I also read the article regarding cultural stereotypes via TroyMedia. They mentioned a case regarding a Jewish woman who sued her husband for resiling from his promise to provide her with a divorce under Jewish law. They article said the court was unable to compel the husband to provide the divorce because “Courts are constitutionally limited in matters of religion.”

    But the wife never claimed specific performance of the promise, she *only* claimed monetary compensation (see http://csc.lexum.umontreal.ca/en/2007/2007scc54/2007scc54.pdf at paragraph 12, also at paragraph 88). The majority judgment actually has some really strong comments regarding the relationship of religion and law.

  • Kawthar

    Many articles I’ve read on the intensifying campaign against Ebadi fail to mention a main reason behind it: her brave decision to defend 7 detained Baha’i leaders before court. Iran’s persecution of the Baha’i minority has been described as an “ideological genocide”, and her decision to speak out is indeed a courageous one.

    I loved the open letter – eloquent and to the point. It’s pretty annoying when individuals feel that reading a book or two, or veiling for a short period of time entitles them to speak with authority on the experiences of Muslim women (Danielle Crittenden’s niQabi Qlux Qlan series comes to mind).

  • Sobia

    @ Fatemeh:
    I agree and usually I’m very careful of not saying that. But once in a while I can’t help but feel this way.

    I’m not saying that things here are perfect – they’re not – but at the same time I feel more power to change things here as opposed to there and perhaps why I feel very comfortable being here.

  • Farah B

    “I’m not saying that things here are perfect – they’re not – but at the same time I feel more power to change things here as opposed to there and perhaps why I feel very comfortable being here.”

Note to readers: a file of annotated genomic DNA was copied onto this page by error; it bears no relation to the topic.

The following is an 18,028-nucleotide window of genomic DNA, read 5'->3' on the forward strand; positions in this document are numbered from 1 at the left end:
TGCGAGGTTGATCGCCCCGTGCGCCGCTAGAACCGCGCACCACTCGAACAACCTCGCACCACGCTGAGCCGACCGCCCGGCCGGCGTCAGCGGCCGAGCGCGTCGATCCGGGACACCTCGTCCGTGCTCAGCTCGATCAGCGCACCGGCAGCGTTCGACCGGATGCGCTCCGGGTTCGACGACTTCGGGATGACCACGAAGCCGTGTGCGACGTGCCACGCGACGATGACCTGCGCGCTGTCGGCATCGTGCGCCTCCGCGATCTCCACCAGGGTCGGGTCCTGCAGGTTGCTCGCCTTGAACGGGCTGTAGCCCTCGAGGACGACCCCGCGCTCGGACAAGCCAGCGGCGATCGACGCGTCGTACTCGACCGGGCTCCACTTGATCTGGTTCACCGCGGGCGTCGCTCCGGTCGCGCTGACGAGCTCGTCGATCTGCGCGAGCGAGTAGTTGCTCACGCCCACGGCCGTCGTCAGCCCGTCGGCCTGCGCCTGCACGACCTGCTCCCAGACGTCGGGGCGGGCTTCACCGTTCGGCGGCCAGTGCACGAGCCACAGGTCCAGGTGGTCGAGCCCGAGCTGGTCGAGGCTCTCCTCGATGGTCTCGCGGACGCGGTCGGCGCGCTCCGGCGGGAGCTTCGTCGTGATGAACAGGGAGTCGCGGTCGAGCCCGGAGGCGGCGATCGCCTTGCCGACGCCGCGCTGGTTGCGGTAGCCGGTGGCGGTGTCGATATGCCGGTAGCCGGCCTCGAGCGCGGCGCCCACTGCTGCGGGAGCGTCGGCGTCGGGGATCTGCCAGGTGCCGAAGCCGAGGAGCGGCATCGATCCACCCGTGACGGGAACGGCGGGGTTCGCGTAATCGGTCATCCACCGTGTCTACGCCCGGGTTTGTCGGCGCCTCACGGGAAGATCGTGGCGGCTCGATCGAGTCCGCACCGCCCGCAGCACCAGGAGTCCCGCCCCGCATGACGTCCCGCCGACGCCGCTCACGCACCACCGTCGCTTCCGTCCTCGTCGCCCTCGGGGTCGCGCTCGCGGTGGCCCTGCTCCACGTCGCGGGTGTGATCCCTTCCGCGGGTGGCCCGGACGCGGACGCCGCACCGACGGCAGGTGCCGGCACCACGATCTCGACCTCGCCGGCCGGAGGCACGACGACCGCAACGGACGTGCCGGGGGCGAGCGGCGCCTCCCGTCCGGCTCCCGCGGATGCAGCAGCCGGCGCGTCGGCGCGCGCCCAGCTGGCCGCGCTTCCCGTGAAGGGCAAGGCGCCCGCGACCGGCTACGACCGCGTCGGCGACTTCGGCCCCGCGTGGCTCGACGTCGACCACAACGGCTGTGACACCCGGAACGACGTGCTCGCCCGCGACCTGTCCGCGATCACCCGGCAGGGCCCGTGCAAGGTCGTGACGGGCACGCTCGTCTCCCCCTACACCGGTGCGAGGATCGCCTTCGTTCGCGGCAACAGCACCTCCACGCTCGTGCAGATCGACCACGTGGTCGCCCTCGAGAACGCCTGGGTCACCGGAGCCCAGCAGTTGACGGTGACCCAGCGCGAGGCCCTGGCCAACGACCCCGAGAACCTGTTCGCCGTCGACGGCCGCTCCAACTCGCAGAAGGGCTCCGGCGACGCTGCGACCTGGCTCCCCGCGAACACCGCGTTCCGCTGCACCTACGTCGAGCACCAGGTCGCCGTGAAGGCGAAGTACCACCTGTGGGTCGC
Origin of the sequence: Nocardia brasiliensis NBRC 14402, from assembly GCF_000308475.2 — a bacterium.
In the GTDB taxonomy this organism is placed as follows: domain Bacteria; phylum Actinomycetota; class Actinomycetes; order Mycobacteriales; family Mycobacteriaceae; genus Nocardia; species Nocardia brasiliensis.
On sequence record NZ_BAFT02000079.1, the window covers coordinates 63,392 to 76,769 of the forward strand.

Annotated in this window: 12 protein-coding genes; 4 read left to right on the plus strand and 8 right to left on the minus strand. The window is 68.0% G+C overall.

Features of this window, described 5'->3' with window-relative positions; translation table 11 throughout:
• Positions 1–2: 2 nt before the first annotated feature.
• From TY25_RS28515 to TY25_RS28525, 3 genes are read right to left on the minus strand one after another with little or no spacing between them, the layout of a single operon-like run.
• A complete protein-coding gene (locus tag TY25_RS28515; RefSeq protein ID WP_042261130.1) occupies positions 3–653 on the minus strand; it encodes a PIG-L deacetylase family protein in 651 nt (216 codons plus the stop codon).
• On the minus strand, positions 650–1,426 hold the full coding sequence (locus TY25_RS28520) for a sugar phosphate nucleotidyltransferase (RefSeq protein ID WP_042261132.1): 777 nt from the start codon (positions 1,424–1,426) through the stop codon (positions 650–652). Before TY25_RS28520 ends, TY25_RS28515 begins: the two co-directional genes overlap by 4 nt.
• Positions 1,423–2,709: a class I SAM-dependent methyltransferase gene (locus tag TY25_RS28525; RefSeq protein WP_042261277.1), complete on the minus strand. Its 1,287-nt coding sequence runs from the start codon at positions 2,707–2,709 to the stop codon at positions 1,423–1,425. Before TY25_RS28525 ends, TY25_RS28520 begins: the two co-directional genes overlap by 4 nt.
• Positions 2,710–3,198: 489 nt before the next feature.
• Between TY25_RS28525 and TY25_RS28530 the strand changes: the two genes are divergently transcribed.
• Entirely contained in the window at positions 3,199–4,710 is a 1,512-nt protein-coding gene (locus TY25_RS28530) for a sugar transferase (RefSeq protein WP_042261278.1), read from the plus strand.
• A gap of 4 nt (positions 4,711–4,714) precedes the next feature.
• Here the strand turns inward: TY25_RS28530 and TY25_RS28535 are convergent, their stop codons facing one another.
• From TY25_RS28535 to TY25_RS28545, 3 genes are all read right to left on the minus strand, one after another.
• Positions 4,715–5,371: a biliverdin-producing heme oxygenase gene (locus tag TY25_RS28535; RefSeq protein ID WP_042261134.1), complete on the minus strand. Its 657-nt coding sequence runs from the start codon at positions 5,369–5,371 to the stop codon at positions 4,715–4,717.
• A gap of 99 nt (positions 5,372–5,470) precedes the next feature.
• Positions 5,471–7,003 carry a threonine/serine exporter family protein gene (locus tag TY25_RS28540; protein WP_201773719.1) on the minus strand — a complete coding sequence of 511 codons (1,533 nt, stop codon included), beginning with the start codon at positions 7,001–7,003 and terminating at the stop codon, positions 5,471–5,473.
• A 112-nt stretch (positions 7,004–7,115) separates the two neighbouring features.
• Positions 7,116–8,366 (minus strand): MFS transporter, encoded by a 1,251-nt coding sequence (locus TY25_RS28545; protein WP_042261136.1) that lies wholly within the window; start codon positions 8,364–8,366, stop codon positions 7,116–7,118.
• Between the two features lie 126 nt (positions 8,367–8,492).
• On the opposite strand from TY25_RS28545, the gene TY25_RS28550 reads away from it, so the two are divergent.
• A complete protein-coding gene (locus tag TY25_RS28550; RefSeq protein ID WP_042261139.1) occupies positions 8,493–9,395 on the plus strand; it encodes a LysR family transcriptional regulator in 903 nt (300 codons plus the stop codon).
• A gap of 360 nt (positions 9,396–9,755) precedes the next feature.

Some women in those societies might think that *you’re* oppressed because you’re living in a Western liberal democratic society which constantly judges its women when we fall short of a superficial standard of beauty, and denies some women religious rights when those rights seemingly infringe on the (artificial) separation of church and state.

    And while Canada seems to have had a better experience with multiculturalism than other western countries (though from what I’ve read its still extremely superficial integration, but better than say the USA or the UK), like most post-settler societies it has long record of abuse of rights against the indigenous populations.

  • Sobia

    @Farah B:
    “Some women in those societies might think that *you’re* oppressed because you’re living in a Western liberal democratic society which constantly judges its women when we fall short of a superficial standard of beauty, and denies some women religious rights when those rights seemingly infringe on the (artificial) separation of church and state.”

    I know what you’re saying and I’ve made the same arguement before. However, this argument I realize now is weak because when we criticize Western culture we are doing just that – criticizing a culture that promotes a rigid image of the “perfect” woman. We are not criticizing laws and legislation because there are no laws or legislation that force women to be size 6′s, tall and skinny. There are no laws that force women to be a certain size or image. Whereas in many Muslim countries there exist laws that oppress women. At least not in Canada and I speak specifically about Canada. Additionally, those countries that legislate a ban on hijab, as intrusive and unethical as that is, I have yet to hear of severe retributions for donning a hijab in those areas.

    And please do not say that it is a matter of perspective. If it were then we would not see women (and some men) in those countries fighting the misogyny of their governments.

    Again, I said this already and I’ll say it again as it seems you may have missed it – things here are not perfect. I never said they were. Change is needed here too. Misogyny is rampant here as well. However, for the most part, misogyny is social here and not legislated (except when you get conservative governments who take away money from women’s organizations).

    And in my comment above I was speaking specifically of Saudi, not a generic “over there.” I personally have no problem calling out a horribly repressive and oppressive government and I think to deny it just so that we don’t look bad is unjust. I am also against the horrible racism that many countries in the region, mainly Arab ones, practice against South Asians, while I recognize the racism that exists here. I CAN do both. And as a South Asian Westerner I feel obligated to do both just as as a Western Muslim woman I feel obligated to call out misogyny wherever I see it, “here” or “there.”

  • laila